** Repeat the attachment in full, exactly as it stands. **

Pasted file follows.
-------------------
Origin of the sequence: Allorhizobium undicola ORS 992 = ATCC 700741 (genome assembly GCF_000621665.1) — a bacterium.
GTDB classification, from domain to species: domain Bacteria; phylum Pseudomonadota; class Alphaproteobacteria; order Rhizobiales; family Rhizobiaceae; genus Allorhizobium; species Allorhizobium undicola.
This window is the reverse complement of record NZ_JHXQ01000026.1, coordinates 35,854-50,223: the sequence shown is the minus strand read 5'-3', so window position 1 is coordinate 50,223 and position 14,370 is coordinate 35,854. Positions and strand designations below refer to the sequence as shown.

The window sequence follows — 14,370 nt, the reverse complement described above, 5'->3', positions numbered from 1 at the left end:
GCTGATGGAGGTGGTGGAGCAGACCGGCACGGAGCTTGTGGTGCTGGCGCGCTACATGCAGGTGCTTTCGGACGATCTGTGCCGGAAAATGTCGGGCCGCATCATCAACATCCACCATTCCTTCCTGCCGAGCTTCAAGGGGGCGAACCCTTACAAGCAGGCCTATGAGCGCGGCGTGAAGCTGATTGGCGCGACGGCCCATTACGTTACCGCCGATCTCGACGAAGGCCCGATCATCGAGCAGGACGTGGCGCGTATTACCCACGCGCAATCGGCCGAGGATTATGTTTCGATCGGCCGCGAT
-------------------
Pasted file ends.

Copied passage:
Origin of the sequence: Allorhizobium undicola ORS 992 = ATCC 700741 (genome assembly GCF_000621665.1) — a bacterium.
GTDB classification, from domain to species: domain Bacteria; phylum Pseudomonadota; class Alphaproteobacteria; order Rhizobiales; family Rhizobiaceae; genus Allorhizobium; species Allorhizobium undicola.
This window is the reverse complement of record NZ_JHXQ01000026.1, coordinates 35,854-50,223: the sequence shown is the minus strand read 5'-3', so window position 1 is coordinate 50,223 and position 14,370 is coordinate 35,854. Positions and strand designations below refer to the sequence as shown.

The window sequence follows — 14,370 nt, the reverse complement described above, 5'->3', positions numbered from 1 at the left end:
GCTGATGGAGGTGGTGGAGCAGACCGGCACGGAGCTTGTGGTGCTGGCGCGCTACATGCAGGTGCTTTCGGACGATCTGTGCCGGAAAATGTCGGGCCGCATCATCAACATCCACCATTCCTTCCTGCCGAGCTTCAAGGGGGCGAACCCTTACAAGCAGGCCTATGAGCGCGGCGTGAAGCTGATTGGCGCGACGGCCCATTACGTTACCGCCGATCTCGACGAAGGCCCGATCATCGAGCAGGACGTGGCGCGTATTACCCACGCGCAATCGGCCGAGGATTATGTTTCGATCGGCCGCGAT